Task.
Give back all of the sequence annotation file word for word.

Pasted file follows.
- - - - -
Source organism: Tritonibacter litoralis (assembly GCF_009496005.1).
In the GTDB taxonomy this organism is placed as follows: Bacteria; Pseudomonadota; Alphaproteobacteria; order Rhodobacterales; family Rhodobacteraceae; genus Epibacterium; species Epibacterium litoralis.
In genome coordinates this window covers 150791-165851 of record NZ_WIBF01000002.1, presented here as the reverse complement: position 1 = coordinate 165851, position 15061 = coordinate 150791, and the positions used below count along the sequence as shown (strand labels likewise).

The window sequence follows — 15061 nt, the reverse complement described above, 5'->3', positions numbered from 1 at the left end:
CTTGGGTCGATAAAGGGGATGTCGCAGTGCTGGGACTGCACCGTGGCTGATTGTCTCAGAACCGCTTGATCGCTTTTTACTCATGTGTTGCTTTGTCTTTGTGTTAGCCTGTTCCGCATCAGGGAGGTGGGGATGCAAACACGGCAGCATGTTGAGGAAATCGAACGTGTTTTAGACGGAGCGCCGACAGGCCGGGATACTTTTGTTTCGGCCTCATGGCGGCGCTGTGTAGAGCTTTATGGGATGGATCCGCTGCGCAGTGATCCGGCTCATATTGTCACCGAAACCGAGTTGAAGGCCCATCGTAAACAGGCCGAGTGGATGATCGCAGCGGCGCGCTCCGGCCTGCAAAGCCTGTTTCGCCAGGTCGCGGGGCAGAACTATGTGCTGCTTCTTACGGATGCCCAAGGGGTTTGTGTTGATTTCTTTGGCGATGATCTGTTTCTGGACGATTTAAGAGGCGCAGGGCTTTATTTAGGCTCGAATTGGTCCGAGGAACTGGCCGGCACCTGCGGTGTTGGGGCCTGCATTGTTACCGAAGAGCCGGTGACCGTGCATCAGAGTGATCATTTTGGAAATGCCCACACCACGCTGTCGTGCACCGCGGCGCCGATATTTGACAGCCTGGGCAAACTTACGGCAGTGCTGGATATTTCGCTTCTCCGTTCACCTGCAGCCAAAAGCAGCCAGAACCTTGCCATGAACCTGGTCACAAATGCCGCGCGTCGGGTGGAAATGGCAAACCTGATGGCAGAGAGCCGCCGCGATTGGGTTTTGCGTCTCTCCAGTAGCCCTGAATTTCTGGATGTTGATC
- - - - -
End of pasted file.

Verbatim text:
Source organism: Tritonibacter litoralis (assembly GCF_009496005.1).
In the GTDB taxonomy this organism is placed as follows: Bacteria; Pseudomonadota; Alphaproteobacteria; order Rhodobacterales; family Rhodobacteraceae; genus Epibacterium; species Epibacterium litoralis.
In genome coordinates this window covers 150791-165851 of record NZ_WIBF01000002.1, presented here as the reverse complement: position 1 = coordinate 165851, position 15061 = coordinate 150791, and the positions used below count along the sequence as shown (strand labels likewise).

The window sequence follows — 15061 nt, the reverse complement described above, 5'->3', positions numbered from 1 at the left end:
CTTGGGTCGATAAAGGGGATGTCGCAGTGCTGGGACTGCACCGTGGCTGATTGTCTCAGAACCGCTTGATCGCTTTTTACTCATGTGTTGCTTTGTCTTTGTGTTAGCCTGTTCCGCATCAGGGAGGTGGGGATGCAAACACGGCAGCATGTTGAGGAAATCGAACGTGTTTTAGACGGAGCGCCGACAGGCCGGGATACTTTTGTTTCGGCCTCATGGCGGCGCTGTGTAGAGCTTTATGGGATGGATCCGCTGCGCAGTGATCCGGCTCATATTGTCACCGAAACCGAGTTGAAGGCCCATCGTAAACAGGCCGAGTGGATGATCGCAGCGGCGCGCTCCGGCCTGCAAAGCCTGTTTCGCCAGGTCGCGGGGCAGAACTATGTGCTGCTTCTTACGGATGCCCAAGGGGTTTGTGTTGATTTCTTTGGCGATGATCTGTTTCTGGACGATTTAAGAGGCGCAGGGCTTTATTTAGGCTCGAATTGGTCCGAGGAACTGGCCGGCACCTGCGGTGTTGGGGCCTGCATTGTTACCGAAGAGCCGGTGACCGTGCATCAGAGTGATCATTTTGGAAATGCCCACACCACGCTGTCGTGCACCGCGGCGCCGATATTTGACAGCCTGGGCAAACTTACGGCAGTGCTGGATATTTCGCTTCTCCGTTCACCTGCAGCCAAAAGCAGCCAGAACCTTGCCATGAACCTGGTCACAAATGCCGCGCGTCGGGTGGAAATGGCAAACCTGATGGCAGAGAGCCGCCGCGATTGGGTTTTGCGTCTCTCCAGTAGCCCTGAATTTCTGGATGTTGATC